While this is a pretty doll than any little girl could fall in love with, the construction seems flimsy and is unlikely to hold up to being played with.

Have you made this pattern?





McCalls 7116 - Heritage Dolls


McCall's pattern #7116, dated 1994, makes three different pairs of 15" dolls. On the front of the envelope, they are called Native American, African and Country Folk dolls. On the instruction sheet, they are called American Indian, African American and Pennsylvania Dutch.

The dolls have shaped heads with flat faces. The instructions say to "Transfer facial features," however, there is no iron-on transfer included; the design of the features is printed on tissue paper. The maker is instructed to "fill in facial features using fabric paints and following manufacturer's directions." No other help is given.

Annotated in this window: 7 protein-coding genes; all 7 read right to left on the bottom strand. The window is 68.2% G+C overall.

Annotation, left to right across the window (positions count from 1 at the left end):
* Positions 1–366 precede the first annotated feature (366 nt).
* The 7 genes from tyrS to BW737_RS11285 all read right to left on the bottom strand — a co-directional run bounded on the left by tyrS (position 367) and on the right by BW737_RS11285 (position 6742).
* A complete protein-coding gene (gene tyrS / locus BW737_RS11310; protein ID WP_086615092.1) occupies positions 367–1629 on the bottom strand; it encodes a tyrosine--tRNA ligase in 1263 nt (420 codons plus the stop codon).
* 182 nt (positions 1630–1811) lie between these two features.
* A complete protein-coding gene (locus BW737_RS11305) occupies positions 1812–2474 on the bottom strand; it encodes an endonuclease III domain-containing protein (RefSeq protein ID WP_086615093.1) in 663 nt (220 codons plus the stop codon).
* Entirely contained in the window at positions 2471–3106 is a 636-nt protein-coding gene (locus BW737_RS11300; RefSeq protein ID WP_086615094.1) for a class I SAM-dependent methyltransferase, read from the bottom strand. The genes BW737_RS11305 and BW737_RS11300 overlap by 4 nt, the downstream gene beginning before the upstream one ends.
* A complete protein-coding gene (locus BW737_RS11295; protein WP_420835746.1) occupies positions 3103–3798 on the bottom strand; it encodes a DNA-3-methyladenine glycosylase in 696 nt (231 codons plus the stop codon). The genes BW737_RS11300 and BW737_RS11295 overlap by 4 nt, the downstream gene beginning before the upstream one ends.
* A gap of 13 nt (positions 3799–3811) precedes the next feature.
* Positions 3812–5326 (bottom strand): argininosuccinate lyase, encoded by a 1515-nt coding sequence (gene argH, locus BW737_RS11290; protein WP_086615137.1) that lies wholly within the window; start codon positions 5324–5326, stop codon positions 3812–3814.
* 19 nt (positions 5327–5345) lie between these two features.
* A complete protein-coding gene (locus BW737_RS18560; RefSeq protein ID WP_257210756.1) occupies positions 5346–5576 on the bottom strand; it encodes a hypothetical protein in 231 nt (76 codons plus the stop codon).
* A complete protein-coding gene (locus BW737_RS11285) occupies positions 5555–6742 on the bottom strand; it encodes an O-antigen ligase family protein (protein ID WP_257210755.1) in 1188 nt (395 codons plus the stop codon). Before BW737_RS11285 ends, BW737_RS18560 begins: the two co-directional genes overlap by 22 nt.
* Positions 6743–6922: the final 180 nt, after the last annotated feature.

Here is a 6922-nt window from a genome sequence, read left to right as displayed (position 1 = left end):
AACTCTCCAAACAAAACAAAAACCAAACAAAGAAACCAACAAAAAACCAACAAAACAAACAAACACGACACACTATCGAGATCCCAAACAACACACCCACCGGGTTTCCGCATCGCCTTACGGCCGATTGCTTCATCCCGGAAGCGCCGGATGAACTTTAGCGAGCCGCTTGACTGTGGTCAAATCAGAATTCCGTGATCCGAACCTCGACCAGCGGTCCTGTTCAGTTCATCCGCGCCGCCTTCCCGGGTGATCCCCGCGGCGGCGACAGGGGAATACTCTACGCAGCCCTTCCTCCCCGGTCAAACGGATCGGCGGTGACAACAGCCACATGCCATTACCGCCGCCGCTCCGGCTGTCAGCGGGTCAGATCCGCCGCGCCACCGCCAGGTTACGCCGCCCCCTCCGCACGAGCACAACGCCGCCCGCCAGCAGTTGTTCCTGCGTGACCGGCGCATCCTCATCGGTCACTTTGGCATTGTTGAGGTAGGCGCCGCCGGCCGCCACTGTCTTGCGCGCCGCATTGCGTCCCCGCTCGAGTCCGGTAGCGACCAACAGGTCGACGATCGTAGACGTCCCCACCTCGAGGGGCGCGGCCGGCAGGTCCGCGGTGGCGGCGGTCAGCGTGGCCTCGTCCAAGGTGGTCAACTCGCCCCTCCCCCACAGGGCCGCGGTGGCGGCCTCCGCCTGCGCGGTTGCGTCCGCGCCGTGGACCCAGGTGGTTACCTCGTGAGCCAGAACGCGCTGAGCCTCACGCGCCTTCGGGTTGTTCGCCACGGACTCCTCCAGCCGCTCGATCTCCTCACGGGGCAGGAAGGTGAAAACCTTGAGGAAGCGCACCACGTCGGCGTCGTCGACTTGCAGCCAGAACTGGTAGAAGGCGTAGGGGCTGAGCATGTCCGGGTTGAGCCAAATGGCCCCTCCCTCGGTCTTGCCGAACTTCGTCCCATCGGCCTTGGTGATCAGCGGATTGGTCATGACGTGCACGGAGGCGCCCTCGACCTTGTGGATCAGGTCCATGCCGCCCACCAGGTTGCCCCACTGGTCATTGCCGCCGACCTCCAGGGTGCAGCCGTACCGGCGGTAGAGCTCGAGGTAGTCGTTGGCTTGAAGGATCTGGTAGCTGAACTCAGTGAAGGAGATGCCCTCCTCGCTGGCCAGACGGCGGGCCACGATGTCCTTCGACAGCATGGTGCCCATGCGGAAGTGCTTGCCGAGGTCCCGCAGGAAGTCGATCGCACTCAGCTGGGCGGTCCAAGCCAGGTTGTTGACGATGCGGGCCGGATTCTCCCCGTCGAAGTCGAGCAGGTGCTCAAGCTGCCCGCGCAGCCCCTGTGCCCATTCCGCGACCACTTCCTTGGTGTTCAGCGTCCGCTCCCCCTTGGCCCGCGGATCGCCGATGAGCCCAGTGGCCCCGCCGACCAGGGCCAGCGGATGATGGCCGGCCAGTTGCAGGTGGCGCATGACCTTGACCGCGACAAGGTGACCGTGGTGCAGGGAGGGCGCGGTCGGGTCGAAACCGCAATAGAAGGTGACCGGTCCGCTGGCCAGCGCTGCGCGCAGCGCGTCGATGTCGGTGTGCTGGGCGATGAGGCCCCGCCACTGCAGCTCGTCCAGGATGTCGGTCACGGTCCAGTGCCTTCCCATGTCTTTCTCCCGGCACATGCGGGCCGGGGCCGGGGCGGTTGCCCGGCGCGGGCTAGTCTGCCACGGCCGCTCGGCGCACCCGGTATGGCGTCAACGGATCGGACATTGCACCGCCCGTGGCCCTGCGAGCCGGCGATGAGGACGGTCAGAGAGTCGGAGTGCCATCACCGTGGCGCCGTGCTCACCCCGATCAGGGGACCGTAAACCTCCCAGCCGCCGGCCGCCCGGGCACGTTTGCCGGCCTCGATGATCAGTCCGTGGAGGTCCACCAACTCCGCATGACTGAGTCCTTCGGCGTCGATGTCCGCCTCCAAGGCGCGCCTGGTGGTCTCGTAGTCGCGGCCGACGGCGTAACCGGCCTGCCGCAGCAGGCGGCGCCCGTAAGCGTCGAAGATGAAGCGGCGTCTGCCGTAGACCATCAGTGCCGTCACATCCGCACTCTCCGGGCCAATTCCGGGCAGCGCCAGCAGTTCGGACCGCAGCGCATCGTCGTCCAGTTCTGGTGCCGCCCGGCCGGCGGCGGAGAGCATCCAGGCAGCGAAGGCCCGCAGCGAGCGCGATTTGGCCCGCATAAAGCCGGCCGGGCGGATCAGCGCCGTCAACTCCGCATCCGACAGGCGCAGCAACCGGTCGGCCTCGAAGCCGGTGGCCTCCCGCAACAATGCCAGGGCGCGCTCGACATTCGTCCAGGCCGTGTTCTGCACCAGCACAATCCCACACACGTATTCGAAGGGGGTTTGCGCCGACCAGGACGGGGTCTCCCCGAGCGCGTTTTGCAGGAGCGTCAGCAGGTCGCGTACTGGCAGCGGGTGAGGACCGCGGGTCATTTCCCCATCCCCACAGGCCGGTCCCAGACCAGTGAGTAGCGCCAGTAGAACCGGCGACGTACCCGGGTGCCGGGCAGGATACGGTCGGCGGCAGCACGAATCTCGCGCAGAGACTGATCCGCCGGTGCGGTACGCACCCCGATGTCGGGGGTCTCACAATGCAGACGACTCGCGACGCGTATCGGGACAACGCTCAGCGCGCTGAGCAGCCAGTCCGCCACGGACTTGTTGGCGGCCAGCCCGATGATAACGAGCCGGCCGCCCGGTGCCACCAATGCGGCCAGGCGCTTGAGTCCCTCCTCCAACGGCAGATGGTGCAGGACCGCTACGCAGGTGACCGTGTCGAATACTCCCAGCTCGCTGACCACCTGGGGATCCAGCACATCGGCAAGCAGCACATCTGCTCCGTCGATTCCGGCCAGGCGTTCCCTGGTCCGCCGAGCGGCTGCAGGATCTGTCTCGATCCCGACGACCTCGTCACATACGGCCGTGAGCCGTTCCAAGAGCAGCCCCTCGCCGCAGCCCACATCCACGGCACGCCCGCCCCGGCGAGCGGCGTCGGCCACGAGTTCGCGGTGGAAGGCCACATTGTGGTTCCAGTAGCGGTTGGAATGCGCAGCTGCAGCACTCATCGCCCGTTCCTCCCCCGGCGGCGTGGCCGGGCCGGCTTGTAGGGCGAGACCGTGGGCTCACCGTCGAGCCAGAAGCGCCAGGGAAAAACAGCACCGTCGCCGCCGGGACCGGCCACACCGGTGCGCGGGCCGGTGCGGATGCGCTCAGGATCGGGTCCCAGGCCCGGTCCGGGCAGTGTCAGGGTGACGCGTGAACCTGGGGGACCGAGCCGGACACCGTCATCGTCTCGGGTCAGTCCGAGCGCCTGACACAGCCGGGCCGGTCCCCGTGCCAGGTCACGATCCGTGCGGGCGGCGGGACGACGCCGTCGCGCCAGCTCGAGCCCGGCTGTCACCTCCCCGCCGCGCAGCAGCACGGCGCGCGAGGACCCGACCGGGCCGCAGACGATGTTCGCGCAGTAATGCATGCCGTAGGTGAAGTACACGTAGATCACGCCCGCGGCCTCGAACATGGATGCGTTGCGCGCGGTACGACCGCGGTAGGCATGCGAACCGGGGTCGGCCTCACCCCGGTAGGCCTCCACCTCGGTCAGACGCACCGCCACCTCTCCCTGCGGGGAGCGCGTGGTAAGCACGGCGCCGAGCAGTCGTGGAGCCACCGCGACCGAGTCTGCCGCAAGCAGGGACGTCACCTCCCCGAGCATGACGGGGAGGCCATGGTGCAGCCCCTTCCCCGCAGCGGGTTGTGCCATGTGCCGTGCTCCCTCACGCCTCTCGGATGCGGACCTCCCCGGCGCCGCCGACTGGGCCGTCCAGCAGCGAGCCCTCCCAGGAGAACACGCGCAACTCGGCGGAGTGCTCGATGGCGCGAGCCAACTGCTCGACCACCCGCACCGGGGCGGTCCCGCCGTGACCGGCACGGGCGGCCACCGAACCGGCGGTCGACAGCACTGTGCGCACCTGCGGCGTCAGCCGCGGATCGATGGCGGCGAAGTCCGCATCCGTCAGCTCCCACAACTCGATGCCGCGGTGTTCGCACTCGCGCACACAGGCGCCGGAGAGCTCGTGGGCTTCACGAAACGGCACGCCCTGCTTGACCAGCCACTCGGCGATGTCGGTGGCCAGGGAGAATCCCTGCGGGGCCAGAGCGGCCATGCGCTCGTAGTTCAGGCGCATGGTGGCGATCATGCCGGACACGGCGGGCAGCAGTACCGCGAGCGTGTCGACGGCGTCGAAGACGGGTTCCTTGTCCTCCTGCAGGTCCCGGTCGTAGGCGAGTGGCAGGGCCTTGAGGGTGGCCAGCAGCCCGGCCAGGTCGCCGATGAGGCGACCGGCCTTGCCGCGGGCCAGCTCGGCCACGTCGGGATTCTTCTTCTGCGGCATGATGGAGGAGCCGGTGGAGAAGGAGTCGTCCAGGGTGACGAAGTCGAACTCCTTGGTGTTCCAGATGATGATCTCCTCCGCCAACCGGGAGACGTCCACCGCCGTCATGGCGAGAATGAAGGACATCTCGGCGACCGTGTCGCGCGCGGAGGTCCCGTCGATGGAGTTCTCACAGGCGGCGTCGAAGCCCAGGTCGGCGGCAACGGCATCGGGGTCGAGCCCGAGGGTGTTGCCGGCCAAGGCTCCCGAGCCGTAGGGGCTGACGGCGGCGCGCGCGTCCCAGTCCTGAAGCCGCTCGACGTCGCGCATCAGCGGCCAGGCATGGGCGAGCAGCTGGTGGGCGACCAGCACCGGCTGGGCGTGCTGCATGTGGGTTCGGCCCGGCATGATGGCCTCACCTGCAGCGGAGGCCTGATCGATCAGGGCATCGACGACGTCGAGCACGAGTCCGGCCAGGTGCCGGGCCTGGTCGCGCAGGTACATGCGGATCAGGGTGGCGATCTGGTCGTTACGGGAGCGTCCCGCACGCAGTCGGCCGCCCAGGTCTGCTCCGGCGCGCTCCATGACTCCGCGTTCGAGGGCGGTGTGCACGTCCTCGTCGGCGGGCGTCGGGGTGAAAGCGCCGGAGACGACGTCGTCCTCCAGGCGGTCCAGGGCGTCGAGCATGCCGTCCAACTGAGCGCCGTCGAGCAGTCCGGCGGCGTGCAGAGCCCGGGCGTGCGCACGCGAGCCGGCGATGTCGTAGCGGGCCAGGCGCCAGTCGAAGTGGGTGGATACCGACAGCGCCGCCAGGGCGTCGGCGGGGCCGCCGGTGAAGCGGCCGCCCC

The dolls' arms and legs are sewn and stuffed separately, then attached to the body. The hands are mitten shaped. The maker is instructed to use "wool doll hair" for the Native American and Country Folk dolls and "yarn" for the African dolls. The instructions for applying it are very brief. The hair is glued to the dolls' heads.

The Country Folk/Pennsylvania Dutch dolls have a quilt as an accessory. This is to be made from pre-quilted fabric or a piece of a cutter quilt.

Although it doesn't look like a difficult pattern, due to the lack of detail in the instructions, it would likely be suitable for experienced doll makers only. The dolls as pictured on the front of the envelope are charming and have faces reminiscent of the antique hand painted Babyland Rag dolls made by Horsman.

I haven't seen any of these dolls made up. If you have made this pattern, please share your experience.